About Judy's blackface in MGM numbers, keep in mind those were performed when she was a minor under contract to a powerful studio. She did what she was told, she ate what she was allowed to eat, she wore what she was ordered to wear. The person who put young Garland in blackface the most was director Busby Berkeley, a musical director who seemed obsessed with blackface numbers. He put Garland, Mickey Rooney and other teens in blackface for films such as BABES IN ARMS (1939) and BABES ON BROADWAY (1941). Don't blame those actors.  Spike Lee blamed Judy and Mickey in his film BAMBOOZLED (2000). Put the blame on Berkeley. I didn't feel the blackface question from Sonari was a good fit for this interview but, in light of the recent Virginia Gov. Ralph Northam scandal during Black History Month, it did have relevance.

To underline my point about Busby Berkeley's irritating affection for blackface numbers, rent the 1934 Warner Bros. musical, WONDER BAR, starring Dick Powell and Al Jolson. Wait until you see Jolson's "Goin' to Heaven on a Mule" production number designed and choreographed by Busby Berkeley. It's a long musical number ripe with offensive racial images of black people. I saw it on TV when I was in middle school and my jaw dropped down to my kneecaps.

Judy Garland wanted to join other celebrities at the March on Washington. But she had a weekly CBS prime time music variety program, THE JUDY GARLAND SHOW, and could not get away from Hollywood duty to be there.  But she did something bold and beautiful for stars at that time in the aftermath of some racist evil. The day after the murder of 4 little girls in a Birmingham church bombing, a tragedy covered in Spike Lee's gripping 4 LITTLE GIRLS documentary, Garland held a press conference with actresses June Allyson and Carolyn Jones to raise funds for survivors. Notice the headline on the newspaper in front of Judy. Lorna's sister, Liza Minnelli, stands above Judy. That racist crime happened two weeks after Dr. King's March on Washington.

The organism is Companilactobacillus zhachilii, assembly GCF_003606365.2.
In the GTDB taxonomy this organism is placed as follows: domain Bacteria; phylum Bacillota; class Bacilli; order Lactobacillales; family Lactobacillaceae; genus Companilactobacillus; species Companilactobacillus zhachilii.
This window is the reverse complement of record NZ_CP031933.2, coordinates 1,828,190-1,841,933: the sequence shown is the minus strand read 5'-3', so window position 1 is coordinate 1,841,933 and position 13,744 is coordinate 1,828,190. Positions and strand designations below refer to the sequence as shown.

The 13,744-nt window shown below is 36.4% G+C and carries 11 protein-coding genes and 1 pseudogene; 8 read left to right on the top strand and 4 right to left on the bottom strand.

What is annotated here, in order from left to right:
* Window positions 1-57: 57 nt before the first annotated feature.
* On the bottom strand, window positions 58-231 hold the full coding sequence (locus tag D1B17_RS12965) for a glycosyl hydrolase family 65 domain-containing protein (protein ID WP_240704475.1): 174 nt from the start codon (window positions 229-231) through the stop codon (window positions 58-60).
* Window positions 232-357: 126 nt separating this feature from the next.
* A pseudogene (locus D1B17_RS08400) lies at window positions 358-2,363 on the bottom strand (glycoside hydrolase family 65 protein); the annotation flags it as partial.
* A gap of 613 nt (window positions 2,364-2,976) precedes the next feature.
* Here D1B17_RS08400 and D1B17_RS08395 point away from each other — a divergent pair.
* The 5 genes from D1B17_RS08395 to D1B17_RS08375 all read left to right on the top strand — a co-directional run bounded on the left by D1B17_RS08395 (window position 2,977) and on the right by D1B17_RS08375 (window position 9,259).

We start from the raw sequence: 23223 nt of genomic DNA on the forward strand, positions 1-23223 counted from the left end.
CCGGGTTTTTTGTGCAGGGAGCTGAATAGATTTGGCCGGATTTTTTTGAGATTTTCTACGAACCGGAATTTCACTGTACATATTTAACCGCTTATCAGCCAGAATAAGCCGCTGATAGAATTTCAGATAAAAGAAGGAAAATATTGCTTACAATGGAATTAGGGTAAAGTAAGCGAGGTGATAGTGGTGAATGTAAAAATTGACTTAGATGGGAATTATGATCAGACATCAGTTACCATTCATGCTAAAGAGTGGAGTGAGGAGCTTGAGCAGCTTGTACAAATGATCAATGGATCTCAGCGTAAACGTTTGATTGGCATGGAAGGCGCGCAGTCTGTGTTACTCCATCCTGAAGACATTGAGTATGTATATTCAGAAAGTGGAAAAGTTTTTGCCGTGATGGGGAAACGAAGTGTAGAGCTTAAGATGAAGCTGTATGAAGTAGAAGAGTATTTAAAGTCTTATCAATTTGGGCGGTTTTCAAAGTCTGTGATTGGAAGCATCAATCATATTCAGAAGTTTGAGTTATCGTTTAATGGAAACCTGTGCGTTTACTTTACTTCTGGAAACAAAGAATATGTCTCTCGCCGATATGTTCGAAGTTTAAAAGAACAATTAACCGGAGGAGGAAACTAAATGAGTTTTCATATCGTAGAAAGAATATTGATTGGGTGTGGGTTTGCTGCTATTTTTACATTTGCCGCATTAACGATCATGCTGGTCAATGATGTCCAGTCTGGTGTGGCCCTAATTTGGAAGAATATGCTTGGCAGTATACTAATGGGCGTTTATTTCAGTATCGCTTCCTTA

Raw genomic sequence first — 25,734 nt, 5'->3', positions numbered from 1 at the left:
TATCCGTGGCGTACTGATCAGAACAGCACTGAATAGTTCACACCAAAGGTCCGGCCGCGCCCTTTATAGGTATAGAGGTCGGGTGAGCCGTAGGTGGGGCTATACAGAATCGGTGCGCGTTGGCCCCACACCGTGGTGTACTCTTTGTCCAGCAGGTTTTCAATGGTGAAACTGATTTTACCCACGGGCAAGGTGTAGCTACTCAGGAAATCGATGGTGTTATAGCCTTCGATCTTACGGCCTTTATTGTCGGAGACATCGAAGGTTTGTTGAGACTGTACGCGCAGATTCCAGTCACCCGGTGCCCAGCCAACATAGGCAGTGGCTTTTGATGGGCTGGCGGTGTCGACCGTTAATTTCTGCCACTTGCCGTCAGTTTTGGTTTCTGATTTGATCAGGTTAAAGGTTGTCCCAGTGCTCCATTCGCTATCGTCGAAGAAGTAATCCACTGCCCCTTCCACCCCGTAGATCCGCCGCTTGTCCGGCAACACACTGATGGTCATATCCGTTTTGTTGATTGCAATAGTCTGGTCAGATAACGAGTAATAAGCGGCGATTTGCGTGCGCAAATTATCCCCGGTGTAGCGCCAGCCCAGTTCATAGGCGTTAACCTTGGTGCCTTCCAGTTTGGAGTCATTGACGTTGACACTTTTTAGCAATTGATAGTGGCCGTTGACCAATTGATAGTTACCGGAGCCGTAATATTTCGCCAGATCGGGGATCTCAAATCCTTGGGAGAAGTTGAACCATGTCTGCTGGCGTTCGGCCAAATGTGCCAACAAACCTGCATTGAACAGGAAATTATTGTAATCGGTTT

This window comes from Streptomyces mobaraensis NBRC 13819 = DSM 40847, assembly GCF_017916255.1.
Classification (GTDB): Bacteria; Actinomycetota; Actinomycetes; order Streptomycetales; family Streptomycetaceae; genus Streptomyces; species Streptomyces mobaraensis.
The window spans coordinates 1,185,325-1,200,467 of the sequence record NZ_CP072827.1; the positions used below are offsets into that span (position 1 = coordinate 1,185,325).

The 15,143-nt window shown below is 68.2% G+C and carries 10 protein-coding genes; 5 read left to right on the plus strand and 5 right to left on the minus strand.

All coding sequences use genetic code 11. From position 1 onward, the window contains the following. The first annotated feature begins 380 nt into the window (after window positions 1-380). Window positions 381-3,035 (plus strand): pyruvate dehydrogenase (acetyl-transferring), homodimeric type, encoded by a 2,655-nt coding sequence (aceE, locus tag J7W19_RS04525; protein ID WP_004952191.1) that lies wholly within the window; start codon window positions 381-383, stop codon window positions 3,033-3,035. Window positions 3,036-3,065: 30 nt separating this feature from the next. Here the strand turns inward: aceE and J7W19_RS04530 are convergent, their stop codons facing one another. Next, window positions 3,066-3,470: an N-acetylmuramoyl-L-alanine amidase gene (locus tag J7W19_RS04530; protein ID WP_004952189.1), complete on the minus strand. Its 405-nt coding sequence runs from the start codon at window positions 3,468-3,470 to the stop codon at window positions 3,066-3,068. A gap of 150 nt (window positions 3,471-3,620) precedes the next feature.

Lorna Luft gave a rich, warm interview. She's bounced back from serious surgery. She sounds at peace with the world, grateful for her family history, proud of what it means to people such as our LGBTQ community and she sounds like she's reached a newfound comfort in her own skin. There was an elegant soulfulness about her in the interview. To hear her on the February 5th edition of FRESH AIR on NPR, go here and search in the shows and podcasts section:  NPR.org.